Thursday, June 30, 2011

Humphrey Bogart

Bogart's career, like Davis, Colbert, and Grant, began in the 1930s with early talkies. Unfortunately, it ended in the late 50s due to his relatively early death from cancer; if he had lived, he would undoubtedly have continued making films, like his colleagues. Maybe we would have seen Bogart on 60s game shows and sit-coms: imagine.

Bogart's status as a star usually rests on his work in The Petrified Forest (1936), when he was still playing criminals and cons, and closes with The Caine Mutiny and Sabrina, both in 1954, as his last "big" pictures. These three give a clue to Bogart's usually ignored range as an actor: comedy, drama, suspense.

Type-cast early as a crazy guy with a gun in B-movies, he was able to transcend such successful but limiting casting and move into what we now think of as his regular gig: romantic leading man in major pictures. Unlike Grant, Bogart was completely contemporary -- no period pieces for him. Like Colbert, he started in plays, but turned to films in the late 20s, breaking into regular work in the 1930s. In 1934 he was cast in the play of Petrified Forest, which was a huge success on Broadway; Leslie Howard bought the film rights, and both he and Bette Davis were cast. Howard insisted Bogart reprise his B'way role, and Bogart's film career took off.

Like all three of the other actors in this group, there are a few well-known Bogart films, but lots of great unknowns, which are worth renting or watching on Netflix. Again, a great way to spend your holiday weekend, checking them out from the library or local rental place, or looking online for free streaming versions.

My recommendations of famous Bogart films include:
The Petrified Forest (1936) -- bonus, you get Davis and Howard, too. This is Bogart's signature "tough guy" role, the killer without remorse but still complex.
The Roaring Twenties (1939), with James Cagney, where Bogart is a bootlegger. Again, b-movie bad guy with style.
The Maltese Falcon (1941). Brilliant Mary Astor, Peter Lorre, Sidney Greenstreet and Elisha Cook Jr. as supporting cast. Read the Hammett novel after, but watch this for the fun of the John Huston screenplay/directing. Huston and Bogart were life-long friends--you can see why!

Casablanca (1942), this time with the fantastic Howard Koch screenplay. The role cemented Bogart's status as a star, and he never had to do a B-picture or struggle for casting again. Bergman and Henried are fantastic, but don't miss Greenstreet, Conrad Veidt, and Lorre, as well as the bar staff. Best moment: "La Marseillaise."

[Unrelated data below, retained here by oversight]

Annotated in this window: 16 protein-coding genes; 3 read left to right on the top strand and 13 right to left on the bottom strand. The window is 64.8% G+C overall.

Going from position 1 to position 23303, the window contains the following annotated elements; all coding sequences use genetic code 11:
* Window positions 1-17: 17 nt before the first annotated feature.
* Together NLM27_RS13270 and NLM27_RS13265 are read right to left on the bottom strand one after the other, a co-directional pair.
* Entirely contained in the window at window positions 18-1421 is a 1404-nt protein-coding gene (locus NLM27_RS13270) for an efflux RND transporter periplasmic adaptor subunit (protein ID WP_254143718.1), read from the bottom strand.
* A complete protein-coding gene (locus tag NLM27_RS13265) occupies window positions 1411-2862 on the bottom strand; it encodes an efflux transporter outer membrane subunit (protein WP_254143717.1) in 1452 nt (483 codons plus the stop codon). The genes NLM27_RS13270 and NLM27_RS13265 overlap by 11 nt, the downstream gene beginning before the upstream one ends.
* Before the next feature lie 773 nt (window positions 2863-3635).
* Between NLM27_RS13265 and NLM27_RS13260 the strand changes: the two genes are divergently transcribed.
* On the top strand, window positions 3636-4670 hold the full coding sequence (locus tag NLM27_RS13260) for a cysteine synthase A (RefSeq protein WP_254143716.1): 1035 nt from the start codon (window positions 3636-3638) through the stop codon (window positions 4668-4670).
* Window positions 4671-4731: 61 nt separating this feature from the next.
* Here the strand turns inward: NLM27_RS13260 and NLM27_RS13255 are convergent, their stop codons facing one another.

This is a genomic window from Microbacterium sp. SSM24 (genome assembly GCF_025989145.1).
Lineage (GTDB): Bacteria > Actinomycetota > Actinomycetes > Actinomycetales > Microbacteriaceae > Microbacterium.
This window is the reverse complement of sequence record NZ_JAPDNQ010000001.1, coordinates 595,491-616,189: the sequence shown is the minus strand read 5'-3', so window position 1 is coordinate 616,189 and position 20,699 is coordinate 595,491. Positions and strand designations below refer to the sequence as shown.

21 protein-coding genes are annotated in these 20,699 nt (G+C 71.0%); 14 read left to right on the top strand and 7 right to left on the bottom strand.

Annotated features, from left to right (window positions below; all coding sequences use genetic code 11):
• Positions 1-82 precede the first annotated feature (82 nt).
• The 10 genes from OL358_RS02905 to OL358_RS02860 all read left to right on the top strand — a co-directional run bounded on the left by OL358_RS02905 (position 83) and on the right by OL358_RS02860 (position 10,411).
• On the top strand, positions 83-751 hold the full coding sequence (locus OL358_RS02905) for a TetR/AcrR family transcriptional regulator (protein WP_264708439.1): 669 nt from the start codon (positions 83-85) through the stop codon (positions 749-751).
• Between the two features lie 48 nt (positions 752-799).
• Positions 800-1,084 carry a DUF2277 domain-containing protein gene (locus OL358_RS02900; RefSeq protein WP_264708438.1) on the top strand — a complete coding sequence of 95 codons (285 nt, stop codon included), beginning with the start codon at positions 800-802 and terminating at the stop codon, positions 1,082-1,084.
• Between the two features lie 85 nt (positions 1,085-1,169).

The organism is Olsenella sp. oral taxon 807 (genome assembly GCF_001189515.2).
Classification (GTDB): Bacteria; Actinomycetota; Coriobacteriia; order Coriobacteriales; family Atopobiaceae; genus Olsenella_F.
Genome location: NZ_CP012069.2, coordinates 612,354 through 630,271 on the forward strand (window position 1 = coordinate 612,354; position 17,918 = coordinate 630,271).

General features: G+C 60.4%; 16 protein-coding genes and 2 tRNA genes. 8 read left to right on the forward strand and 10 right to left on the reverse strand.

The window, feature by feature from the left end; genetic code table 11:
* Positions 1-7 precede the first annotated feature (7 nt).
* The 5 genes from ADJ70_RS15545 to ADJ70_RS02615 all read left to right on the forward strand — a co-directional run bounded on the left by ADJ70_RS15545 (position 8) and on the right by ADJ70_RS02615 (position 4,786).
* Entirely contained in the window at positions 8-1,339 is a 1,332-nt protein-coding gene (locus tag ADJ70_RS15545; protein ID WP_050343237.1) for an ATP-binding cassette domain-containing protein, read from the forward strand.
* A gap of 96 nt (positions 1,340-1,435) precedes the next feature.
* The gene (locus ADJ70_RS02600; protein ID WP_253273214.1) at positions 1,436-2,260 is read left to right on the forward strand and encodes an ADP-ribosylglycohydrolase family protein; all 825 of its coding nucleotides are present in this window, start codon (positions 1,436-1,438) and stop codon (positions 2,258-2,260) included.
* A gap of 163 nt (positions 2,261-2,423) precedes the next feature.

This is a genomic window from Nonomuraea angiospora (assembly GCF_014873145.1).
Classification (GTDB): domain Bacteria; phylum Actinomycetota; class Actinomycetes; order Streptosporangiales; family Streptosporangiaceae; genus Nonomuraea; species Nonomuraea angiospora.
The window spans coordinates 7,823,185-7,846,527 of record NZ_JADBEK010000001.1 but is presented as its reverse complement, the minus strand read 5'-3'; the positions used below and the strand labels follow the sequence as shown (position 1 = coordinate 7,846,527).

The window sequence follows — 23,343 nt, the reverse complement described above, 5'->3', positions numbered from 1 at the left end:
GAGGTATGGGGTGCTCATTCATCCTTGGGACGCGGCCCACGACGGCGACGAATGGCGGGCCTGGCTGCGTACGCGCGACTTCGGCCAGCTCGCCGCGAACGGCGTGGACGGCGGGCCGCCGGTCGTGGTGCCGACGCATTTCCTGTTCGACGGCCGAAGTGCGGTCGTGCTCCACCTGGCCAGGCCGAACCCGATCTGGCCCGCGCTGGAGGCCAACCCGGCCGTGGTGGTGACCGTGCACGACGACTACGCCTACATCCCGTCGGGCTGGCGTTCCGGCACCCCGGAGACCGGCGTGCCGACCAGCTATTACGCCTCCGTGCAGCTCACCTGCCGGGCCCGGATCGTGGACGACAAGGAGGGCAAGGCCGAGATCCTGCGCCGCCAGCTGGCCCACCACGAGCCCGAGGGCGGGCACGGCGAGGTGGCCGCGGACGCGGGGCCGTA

To Have and Have Not (1944), the film where Bogart met Bacall. Based on a Hemingway story, this is one sext action picture. Bacall was 19 and Bogart was 45: that didn't seem to be a problem. You know how to whistle, don't you, Steve? And the music of Hogey Carmichael.

The Big Sleep (1946), Bogart's first Chandler picture, playing Phillip Marlowe--again, with Bacall. Read the book after (it's better!) but see the picture.
The Treasure of Sierra Madre (1948), another John Huston picture, and one of my favorite Bogart films. he's not a good guy, here. The brilliant Walter Huston, John's dad, co-stars. Both Hustons won Oscars: acting and directing/writing. Bogart? Bupkis.
Key Largo (1948), again Bacall and the return to the complex loner hero. Claire Trevor deservedly won an Oscar for Supporting Actress (she's really, really good!) and Edward G. Robinson is just fun.
The African Queen (1951) with Kate Hepburn. Fun and funny to watch.
The Caine Mutiny (1954), where he plays the nutty Commander Queeg. Again, worth watching for the raft of great performances, anchored by Bogart's complex character.
Sabrina (1954), the original, with Audrey Hepburn and William Holden. Ooh la la! Ok, it is Hepburn's transformation from awkward teen to stylin' Paris girl that I love, but Bogart and Holden are a great pair of suitors. And Bogart, despite being, yes 55, to Hepburn's 25, is still sexy. I prefer this to the later version with Harrison Ford because it is simply funnier, wittier, and better done all 'round.

But rent these, too:
Dead End (1937), based on the stage play. Fantastic Bogey as escaped criminal come back to old neighborhood. Depression-era grittiness.
Angels with Dirty Faces (1938), with Cagney and Pat O'Brien. Bogart is third-billed behind these two but gives a solid performance in this story of a thug trying to corrupt a gang of local kids, while their tough priest tries to save them. Surprisingly good script.
The Oklahoma Kid (1939) a Western (yes!) with Bogart and Cagney playing basically ganster versions of battling cowboys in the old West. You know you want to see it.
The Two Mrs. Carrols (1947), with Barbara Stanwyck. Meller-dramma with Bogart as insane, wife-killing  artist.
We're No Angels (1955), another odd Christmas film with Bogart, Peter Ustinov, and Aldo Rey as criminals escaped from the notorious Devil's Island who save an impoverished family. Witty, funny, and bright. It almost seems a parody of Bogart's bad guy role... delightfully.

Comic publicity shot
These are the best, but there are obviously more. I love that Bogart wasn't the typical gorgeous actor, but in either bad guy roles or romantic hero roles always added some twist.

Don't they look happy?

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